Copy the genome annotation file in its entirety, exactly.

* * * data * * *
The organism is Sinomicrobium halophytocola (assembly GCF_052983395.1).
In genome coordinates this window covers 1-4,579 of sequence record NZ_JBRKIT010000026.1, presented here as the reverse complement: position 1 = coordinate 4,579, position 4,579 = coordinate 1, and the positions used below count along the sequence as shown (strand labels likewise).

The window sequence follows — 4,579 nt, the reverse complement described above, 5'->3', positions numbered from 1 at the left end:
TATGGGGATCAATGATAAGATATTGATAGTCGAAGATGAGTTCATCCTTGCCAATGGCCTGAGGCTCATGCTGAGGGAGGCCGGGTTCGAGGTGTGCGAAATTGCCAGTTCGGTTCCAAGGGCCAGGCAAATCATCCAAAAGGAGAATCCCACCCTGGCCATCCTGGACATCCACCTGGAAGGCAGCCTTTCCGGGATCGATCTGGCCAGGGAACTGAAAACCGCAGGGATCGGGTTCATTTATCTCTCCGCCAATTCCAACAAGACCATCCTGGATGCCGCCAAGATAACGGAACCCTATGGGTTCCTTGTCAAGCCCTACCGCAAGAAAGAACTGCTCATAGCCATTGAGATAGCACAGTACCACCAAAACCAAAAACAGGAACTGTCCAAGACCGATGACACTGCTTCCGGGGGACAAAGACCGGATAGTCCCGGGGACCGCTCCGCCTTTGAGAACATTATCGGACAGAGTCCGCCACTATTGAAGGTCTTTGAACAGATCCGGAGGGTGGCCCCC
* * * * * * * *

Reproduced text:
The organism is Sinomicrobium halophytocola (assembly GCF_052983395.1).
In genome coordinates this window covers 1-4,579 of sequence record NZ_JBRKIT010000026.1, presented here as the reverse complement: position 1 = coordinate 4,579, position 4,579 = coordinate 1, and the positions used below count along the sequence as shown (strand labels likewise).

The window sequence follows — 4,579 nt, the reverse complement described above, 5'->3', positions numbered from 1 at the left end:
TATGGGGATCAATGATAAGATATTGATAGTCGAAGATGAGTTCATCCTTGCCAATGGCCTGAGGCTCATGCTGAGGGAGGCCGGGTTCGAGGTGTGCGAAATTGCCAGTTCGGTTCCAAGGGCCAGGCAAATCATCCAAAAGGAGAATCCCACCCTGGCCATCCTGGACATCCACCTGGAAGGCAGCCTTTCCGGGATCGATCTGGCCAGGGAACTGAAAACCGCAGGGATCGGGTTCATTTATCTCTCCGCCAATTCCAACAAGACCATCCTGGATGCCGCCAAGATAACGGAACCCTATGGGTTCCTTGTCAAGCCCTACCGCAAGAAAGAACTGCTCATAGCCATTGAGATAGCACAGTACCACCAAAACCAAAAACAGGAACTGTCCAAGACCGATGACACTGCTTCCGGGGGACAAAGACCGGATAGTCCCGGGGACCGCTCCGCCTTTGAGAACATTATCGGACAGAGTCCGCCACTATTGAAGGTCTTTGAACAGATCCGGAGGGTGGCCCCC